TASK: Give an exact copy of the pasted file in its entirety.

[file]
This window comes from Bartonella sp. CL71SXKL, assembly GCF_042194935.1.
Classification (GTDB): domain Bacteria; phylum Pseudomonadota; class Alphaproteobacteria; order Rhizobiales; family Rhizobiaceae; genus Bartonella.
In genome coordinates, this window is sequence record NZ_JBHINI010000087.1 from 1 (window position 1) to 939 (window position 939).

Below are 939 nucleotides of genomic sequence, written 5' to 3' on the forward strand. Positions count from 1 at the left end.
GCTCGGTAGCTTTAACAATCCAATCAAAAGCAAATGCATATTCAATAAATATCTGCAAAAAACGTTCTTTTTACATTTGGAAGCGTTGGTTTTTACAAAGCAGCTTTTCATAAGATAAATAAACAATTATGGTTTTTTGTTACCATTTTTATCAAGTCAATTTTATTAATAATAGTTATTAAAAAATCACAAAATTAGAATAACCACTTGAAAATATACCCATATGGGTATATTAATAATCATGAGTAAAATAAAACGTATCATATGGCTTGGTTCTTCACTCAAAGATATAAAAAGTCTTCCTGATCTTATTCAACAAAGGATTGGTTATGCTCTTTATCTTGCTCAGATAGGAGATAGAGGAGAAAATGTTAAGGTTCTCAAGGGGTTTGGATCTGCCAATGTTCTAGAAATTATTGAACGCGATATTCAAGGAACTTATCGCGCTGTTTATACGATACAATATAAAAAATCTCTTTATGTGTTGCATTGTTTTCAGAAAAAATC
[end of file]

This window comes from Bartonella sp. CL71SXKL, assembly GCF_042194935.1.
Classification (GTDB): domain Bacteria; phylum Pseudomonadota; class Alphaproteobacteria; order Rhizobiales; family Rhizobiaceae; genus Bartonella.
In genome coordinates, this window is sequence record NZ_JBHINI010000087.1 from 1 (window position 1) to 939 (window position 939).

Below are 939 nucleotides of genomic sequence, written 5' to 3' on the forward strand. Positions count from 1 at the left end.
GCTCGGTAGCTTTAACAATCCAATCAAAAGCAAATGCATATTCAATAAATATCTGCAAAAAACGTTCTTTTTACATTTGGAAGCGTTGGTTTTTACAAAGCAGCTTTTCATAAGATAAATAAACAATTATGGTTTTTTGTTACCATTTTTATCAAGTCAATTTTATTAATAATAGTTATTAAAAAATCACAAAATTAGAATAACCACTTGAAAATATACCCATATGGGTATATTAATAATCATGAGTAAAATAAAACGTATCATATGGCTTGGTTCTTCACTCAAAGATATAAAAAGTCTTCCTGATCTTATTCAACAAAGGATTGGTTATGCTCTTTATCTTGCTCAGATAGGAGATAGAGGAGAAAATGTTAAGGTTCTCAAGGGGTTTGGATCTGCCAATGTTCTAGAAATTATTGAACGCGATATTCAAGGAACTTATCGCGCTGTTTATACGATACAATATAAAAAATCTCTTTATGTGTTGCATTGTTTTCAGAAAAAATC